s3-year-2000-limited-50-f1-4

4) The Nikon S3 Millenium w/ 50mm f1.4 Nikkor ($1500-1800 LINB on Ebay): yes, I know it’s pushing the affordability criterion, but hear me out. Imagine if in 2000, celebrating some corporate milestone, Leica had made the decision to remake the iconic M3 from the ground up, the exact same camera offered in 1954, hand made to the same exact specifications as the original – no cost-cutting- and coupled it with a new, modern coated Summilux 50mm f1.4. Imagine as well that these were eagerly snapped-up by collectors and speculators for about $6000 a kit, and were usually put aside, still in the box, to await the massive value appreciation you assumed they’d someday command. Suppose as well that now, 15 years later, for some bizarre reason, collectors and speculators, usually from Japan, would now sell you the full kit, basically new, for somewhere between $1500-$1800. Would you want one? Of course you would. You’d sell your children into slavery to get a kit like that at that price.

Well, that’s what Nippon Kogaku (Nikon) did in 2000 when they decided to re-offer a brand new Nikon S3 rangefinder coupled with a modern version of the venerable 50mm f1.4 Nikkor. And you can easily find one now, like new in box, between $1500-$1800, which is crazy, given that the lens itself is every bit the equal of the best 50 Leica is offering now. And the S3 itself is an amazing camera, possessing a solidity and quality feel equal, but different in its own way, to the best Leica M’s. Those who are familiar with the Nikon F will feel at home with the S3, given the F shares the same body architecture – essentially, Nikon created the F by taking an S3 and putting a mirror box in it – the detachable back, the wind on, the funky position of the shutter button. Like the M3, it’s unmetered, and like the M3 the viewfinder best accommodates a 50mm FOV, although there is a native frame for 35mm. At $1500 for body and lens, it’s a killer deal.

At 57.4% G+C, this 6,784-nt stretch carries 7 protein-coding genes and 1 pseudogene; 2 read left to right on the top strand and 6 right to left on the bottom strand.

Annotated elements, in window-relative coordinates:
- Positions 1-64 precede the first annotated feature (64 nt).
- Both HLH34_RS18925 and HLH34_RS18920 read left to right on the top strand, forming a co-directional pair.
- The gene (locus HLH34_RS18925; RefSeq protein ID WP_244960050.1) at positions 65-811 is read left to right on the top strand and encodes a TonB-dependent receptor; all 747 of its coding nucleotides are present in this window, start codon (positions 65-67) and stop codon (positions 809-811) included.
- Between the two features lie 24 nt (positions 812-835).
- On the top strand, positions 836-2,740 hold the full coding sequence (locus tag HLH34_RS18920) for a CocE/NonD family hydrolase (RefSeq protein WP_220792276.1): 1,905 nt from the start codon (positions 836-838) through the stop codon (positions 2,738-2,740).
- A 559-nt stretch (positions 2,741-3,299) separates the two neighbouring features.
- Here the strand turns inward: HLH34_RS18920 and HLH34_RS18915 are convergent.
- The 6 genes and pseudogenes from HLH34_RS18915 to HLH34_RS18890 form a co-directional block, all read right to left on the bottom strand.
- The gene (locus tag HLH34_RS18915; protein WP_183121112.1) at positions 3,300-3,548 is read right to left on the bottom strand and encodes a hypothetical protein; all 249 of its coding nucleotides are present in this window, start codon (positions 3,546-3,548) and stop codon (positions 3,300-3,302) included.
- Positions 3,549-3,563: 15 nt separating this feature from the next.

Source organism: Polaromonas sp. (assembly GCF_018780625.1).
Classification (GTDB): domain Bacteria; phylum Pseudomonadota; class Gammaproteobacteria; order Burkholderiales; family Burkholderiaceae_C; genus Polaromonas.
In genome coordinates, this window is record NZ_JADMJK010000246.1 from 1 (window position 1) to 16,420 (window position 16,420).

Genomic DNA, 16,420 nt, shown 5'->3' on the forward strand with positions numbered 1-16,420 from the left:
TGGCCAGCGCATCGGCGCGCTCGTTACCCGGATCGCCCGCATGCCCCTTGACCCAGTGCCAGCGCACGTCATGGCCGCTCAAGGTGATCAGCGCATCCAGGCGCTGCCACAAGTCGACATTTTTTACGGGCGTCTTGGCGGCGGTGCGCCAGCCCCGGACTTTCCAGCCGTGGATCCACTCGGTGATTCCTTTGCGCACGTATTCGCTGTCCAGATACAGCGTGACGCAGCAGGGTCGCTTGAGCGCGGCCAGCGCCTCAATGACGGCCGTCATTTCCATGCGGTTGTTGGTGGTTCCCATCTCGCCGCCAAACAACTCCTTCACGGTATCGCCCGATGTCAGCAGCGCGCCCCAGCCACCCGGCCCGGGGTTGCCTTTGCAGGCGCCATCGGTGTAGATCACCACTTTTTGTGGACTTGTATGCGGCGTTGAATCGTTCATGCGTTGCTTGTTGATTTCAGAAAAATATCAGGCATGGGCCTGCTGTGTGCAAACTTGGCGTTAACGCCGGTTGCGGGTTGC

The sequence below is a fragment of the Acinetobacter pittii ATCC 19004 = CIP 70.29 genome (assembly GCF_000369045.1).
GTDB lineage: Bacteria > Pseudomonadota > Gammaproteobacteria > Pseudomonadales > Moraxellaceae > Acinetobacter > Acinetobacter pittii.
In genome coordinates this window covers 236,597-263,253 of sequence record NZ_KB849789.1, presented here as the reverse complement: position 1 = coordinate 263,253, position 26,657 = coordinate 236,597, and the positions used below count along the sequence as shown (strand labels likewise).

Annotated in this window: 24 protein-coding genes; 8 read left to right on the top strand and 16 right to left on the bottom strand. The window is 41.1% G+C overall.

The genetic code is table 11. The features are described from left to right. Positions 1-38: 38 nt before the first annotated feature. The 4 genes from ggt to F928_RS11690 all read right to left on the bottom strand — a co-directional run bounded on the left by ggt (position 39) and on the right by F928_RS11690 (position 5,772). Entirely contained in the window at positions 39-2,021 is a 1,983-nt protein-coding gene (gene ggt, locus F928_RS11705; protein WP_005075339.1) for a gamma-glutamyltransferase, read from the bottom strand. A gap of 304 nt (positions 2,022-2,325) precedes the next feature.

Hexar_rf-1-weba

3) The Konica Hexar RF ($500 body only): The best AE M-mount camera ever made, including the M7. I prefer it to the M7 if you’re looking for an AE rangefinder because 1) it’s a 1/4th of the price of an M7; 2) it has a built in motor (an expensive add-on the M7; 3) it’s got a viewfinder magnification that allows use of a 28mm without external viewfinder, 4) it’s got a normal, swing-out back that allows trouble-free loading; and 5) it’s built like a tank. It takes any M-mount Leica lens you want to put on it. It’s the first camera I put in my bag when I’m shooting film, usually with the excellent 28mm M-Hexanon, or the equally superb 50mm M-Hexanon.

contax g1